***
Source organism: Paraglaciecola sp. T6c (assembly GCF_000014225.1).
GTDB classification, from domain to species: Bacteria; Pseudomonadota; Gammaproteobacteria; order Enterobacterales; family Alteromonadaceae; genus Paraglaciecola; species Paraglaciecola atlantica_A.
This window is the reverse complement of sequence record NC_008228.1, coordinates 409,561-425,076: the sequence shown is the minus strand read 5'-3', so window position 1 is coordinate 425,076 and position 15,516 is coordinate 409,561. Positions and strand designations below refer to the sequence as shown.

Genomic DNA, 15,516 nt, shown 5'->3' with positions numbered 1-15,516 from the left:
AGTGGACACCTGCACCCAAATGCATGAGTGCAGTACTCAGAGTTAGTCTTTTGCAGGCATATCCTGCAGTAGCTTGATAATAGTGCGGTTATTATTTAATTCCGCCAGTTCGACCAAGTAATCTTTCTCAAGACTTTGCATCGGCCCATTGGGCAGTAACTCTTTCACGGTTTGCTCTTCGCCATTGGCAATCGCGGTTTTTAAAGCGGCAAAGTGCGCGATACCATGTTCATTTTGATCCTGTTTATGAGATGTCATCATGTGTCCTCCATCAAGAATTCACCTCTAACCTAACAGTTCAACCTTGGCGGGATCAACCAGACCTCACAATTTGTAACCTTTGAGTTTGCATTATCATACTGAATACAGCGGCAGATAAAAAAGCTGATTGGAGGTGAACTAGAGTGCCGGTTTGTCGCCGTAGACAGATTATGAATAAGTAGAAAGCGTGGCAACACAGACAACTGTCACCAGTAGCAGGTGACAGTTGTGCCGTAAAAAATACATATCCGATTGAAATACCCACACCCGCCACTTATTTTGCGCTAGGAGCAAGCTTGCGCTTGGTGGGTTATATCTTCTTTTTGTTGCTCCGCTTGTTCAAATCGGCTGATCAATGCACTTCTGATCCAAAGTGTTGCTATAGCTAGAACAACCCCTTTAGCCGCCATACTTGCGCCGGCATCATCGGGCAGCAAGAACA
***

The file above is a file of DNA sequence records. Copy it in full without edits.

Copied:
Source organism: Paraglaciecola sp. T6c (assembly GCF_000014225.1).
GTDB classification, from domain to species: Bacteria; Pseudomonadota; Gammaproteobacteria; order Enterobacterales; family Alteromonadaceae; genus Paraglaciecola; species Paraglaciecola atlantica_A.
This window is the reverse complement of sequence record NC_008228.1, coordinates 409,561-425,076: the sequence shown is the minus strand read 5'-3', so window position 1 is coordinate 425,076 and position 15,516 is coordinate 409,561. Positions and strand designations below refer to the sequence as shown.

Genomic DNA, 15,516 nt, shown 5'->3' with positions numbered 1-15,516 from the left:
AGTGGACACCTGCACCCAAATGCATGAGTGCAGTACTCAGAGTTAGTCTTTTGCAGGCATATCCTGCAGTAGCTTGATAATAGTGCGGTTATTATTTAATTCCGCCAGTTCGACCAAGTAATCTTTCTCAAGACTTTGCATCGGCCCATTGGGCAGTAACTCTTTCACGGTTTGCTCTTCGCCATTGGCAATCGCGGTTTTTAAAGCGGCAAAGTGCGCGATACCATGTTCATTTTGATCCTGTTTATGAGATGTCATCATGTGTCCTCCATCAAGAATTCACCTCTAACCTAACAGTTCAACCTTGGCGGGATCAACCAGACCTCACAATTTGTAACCTTTGAGTTTGCATTATCATACTGAATACAGCGGCAGATAAAAAAGCTGATTGGAGGTGAACTAGAGTGCCGGTTTGTCGCCGTAGACAGATTATGAATAAGTAGAAAGCGTGGCAACACAGACAACTGTCACCAGTAGCAGGTGACAGTTGTGCCGTAAAAAATACATATCCGATTGAAATACCCACACCCGCCACTTATTTTGCGCTAGGAGCAAGCTTGCGCTTGGTGGGTTATATCTTCTTTTTGTTGCTCCGCTTGTTCAAATCGGCTGATCAATGCACTTCTGATCCAAAGTGTTGCTATAGCTAGAACAACCCCTTTAGCCGCCATACTTGCGCCGGCATCATCGGGCAGCAAGAACA